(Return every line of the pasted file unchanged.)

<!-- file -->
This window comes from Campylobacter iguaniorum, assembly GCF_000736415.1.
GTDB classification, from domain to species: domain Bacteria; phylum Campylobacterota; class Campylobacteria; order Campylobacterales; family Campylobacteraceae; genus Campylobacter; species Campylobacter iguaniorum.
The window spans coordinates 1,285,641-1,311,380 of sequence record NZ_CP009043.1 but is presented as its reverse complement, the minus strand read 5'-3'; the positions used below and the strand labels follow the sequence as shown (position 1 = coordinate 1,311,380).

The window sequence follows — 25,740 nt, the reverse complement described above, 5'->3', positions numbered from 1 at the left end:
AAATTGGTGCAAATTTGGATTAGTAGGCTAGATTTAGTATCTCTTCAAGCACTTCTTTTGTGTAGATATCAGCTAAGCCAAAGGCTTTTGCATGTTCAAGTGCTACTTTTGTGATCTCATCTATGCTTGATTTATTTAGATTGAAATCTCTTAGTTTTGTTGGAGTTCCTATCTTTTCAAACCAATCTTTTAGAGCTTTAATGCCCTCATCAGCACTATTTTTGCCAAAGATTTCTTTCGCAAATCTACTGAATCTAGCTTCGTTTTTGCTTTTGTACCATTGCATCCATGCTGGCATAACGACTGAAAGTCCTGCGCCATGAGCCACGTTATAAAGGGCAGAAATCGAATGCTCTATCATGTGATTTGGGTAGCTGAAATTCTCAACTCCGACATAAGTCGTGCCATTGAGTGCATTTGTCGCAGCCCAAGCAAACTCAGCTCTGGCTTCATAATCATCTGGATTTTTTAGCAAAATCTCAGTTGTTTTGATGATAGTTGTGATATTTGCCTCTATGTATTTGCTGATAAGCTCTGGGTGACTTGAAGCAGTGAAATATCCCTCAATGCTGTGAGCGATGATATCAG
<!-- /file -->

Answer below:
This window comes from Campylobacter iguaniorum, assembly GCF_000736415.1.
GTDB classification, from domain to species: domain Bacteria; phylum Campylobacterota; class Campylobacteria; order Campylobacterales; family Campylobacteraceae; genus Campylobacter; species Campylobacter iguaniorum.
The window spans coordinates 1,285,641-1,311,380 of sequence record NZ_CP009043.1 but is presented as its reverse complement, the minus strand read 5'-3'; the positions used below and the strand labels follow the sequence as shown (position 1 = coordinate 1,311,380).

The window sequence follows — 25,740 nt, the reverse complement described above, 5'->3', positions numbered from 1 at the left end:
AAATTGGTGCAAATTTGGATTAGTAGGCTAGATTTAGTATCTCTTCAAGCACTTCTTTTGTGTAGATATCAGCTAAGCCAAAGGCTTTTGCATGTTCAAGTGCTACTTTTGTGATCTCATCTATGCTTGATTTATTTAGATTGAAATCTCTTAGTTTTGTTGGAGTTCCTATCTTTTCAAACCAATCTTTTAGAGCTTTAATGCCCTCATCAGCACTATTTTTGCCAAAGATTTCTTTCGCAAATCTACTGAATCTAGCTTCGTTTTTGCTTTTGTACCATTGCATCCATGCTGGCATAACGACTGAAAGTCCTGCGCCATGAGCCACGTTATAAAGGGCAGAAATCGAATGCTCTATCATGTGATTTGGGTAGCTGAAATTCTCAACTCCGACATAAGTCGTGCCATTGAGTGCATTTGTCGCAGCCCAAGCAAACTCAGCTCTGGCTTCATAATCATCTGGATTTTTTAGCAAAATCTCAGTTGTTTTGATGATAGTTGTGATATTTGCCTCTATGTATTTGCTGATAAGCTCTGGGTGACTTGAAGCAGTGAAATATCCCTCAATGCTGTGAGCGATGATATCAG